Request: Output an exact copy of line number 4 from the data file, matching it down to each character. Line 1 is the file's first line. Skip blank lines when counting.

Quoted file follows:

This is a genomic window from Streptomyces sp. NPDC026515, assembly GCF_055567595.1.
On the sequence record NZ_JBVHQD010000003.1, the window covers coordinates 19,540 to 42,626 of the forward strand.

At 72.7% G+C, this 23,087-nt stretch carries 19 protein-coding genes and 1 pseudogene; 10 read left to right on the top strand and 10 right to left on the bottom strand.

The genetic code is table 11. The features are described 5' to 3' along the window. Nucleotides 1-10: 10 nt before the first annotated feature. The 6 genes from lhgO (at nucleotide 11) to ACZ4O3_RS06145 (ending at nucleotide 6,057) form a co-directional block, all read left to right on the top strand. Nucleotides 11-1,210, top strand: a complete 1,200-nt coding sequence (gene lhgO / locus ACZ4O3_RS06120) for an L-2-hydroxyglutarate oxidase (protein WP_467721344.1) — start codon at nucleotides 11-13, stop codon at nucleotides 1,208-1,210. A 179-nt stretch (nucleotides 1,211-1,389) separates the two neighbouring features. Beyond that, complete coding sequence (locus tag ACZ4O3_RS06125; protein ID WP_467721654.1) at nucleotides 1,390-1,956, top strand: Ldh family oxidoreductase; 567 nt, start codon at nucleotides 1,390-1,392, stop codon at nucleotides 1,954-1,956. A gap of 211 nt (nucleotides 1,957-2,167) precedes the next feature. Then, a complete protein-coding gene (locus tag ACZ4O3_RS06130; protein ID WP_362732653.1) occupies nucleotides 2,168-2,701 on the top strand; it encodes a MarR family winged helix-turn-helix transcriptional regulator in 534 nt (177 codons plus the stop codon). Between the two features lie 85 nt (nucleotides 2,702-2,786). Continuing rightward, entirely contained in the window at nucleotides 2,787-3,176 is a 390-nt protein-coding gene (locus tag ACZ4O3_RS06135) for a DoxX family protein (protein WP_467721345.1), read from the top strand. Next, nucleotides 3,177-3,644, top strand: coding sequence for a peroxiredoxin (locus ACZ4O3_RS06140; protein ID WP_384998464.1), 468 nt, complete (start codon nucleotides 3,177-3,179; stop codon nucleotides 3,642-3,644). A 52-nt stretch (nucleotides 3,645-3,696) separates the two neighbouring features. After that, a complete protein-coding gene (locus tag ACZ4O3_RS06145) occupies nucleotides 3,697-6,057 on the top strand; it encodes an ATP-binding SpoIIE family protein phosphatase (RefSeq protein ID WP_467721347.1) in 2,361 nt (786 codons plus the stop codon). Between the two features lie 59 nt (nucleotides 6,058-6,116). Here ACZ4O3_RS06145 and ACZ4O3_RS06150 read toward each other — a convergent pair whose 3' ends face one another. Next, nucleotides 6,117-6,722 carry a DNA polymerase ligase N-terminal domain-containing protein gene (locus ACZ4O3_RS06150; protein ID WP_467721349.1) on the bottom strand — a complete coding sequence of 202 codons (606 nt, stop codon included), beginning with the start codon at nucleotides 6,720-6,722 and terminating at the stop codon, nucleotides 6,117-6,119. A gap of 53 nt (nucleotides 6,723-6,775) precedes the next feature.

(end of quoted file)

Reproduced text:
The genetic code is table 11. The features are described 5' to 3' along the window. Nucleotides 1-10: 10 nt before the first annotated feature. The 6 genes from lhgO (at nucleotide 11) to ACZ4O3_RS06145 (ending at nucleotide 6,057) form a co-directional block, all read left to right on the top strand. Nucleotides 11-1,210, top strand: a complete 1,200-nt coding sequence (gene lhgO / locus ACZ4O3_RS06120) for an L-2-hydroxyglutarate oxidase (protein WP_467721344.1) — start codon at nucleotides 11-13, stop codon at nucleotides 1,208-1,210. A 179-nt stretch (nucleotides 1,211-1,389) separates the two neighbouring features. Beyond that, complete coding sequence (locus tag ACZ4O3_RS06125; protein ID WP_467721654.1) at nucleotides 1,390-1,956, top strand: Ldh family oxidoreductase; 567 nt, start codon at nucleotides 1,390-1,392, stop codon at nucleotides 1,954-1,956. A gap of 211 nt (nucleotides 1,957-2,167) precedes the next feature. Then, a complete protein-coding gene (locus tag ACZ4O3_RS06130; protein ID WP_362732653.1) occupies nucleotides 2,168-2,701 on the top strand; it encodes a MarR family winged helix-turn-helix transcriptional regulator in 534 nt (177 codons plus the stop codon). Between the two features lie 85 nt (nucleotides 2,702-2,786). Continuing rightward, entirely contained in the window at nucleotides 2,787-3,176 is a 390-nt protein-coding gene (locus tag ACZ4O3_RS06135) for a DoxX family protein (protein WP_467721345.1), read from the top strand. Next, nucleotides 3,177-3,644, top strand: coding sequence for a peroxiredoxin (locus ACZ4O3_RS06140; protein ID WP_384998464.1), 468 nt, complete (start codon nucleotides 3,177-3,179; stop codon nucleotides 3,642-3,644). A 52-nt stretch (nucleotides 3,645-3,696) separates the two neighbouring features. After that, a complete protein-coding gene (locus tag ACZ4O3_RS06145) occupies nucleotides 3,697-6,057 on the top strand; it encodes an ATP-binding SpoIIE family protein phosphatase (RefSeq protein ID WP_467721347.1) in 2,361 nt (786 codons plus the stop codon). Between the two features lie 59 nt (nucleotides 6,058-6,116). Here ACZ4O3_RS06145 and ACZ4O3_RS06150 read toward each other — a convergent pair whose 3' ends face one another. Next, nucleotides 6,117-6,722 carry a DNA polymerase ligase N-terminal domain-containing protein gene (locus ACZ4O3_RS06150; protein ID WP_467721349.1) on the bottom strand — a complete coding sequence of 202 codons (606 nt, stop codon included), beginning with the start codon at nucleotides 6,720-6,722 and terminating at the stop codon, nucleotides 6,117-6,119. A gap of 53 nt (nucleotides 6,723-6,775) precedes the next feature.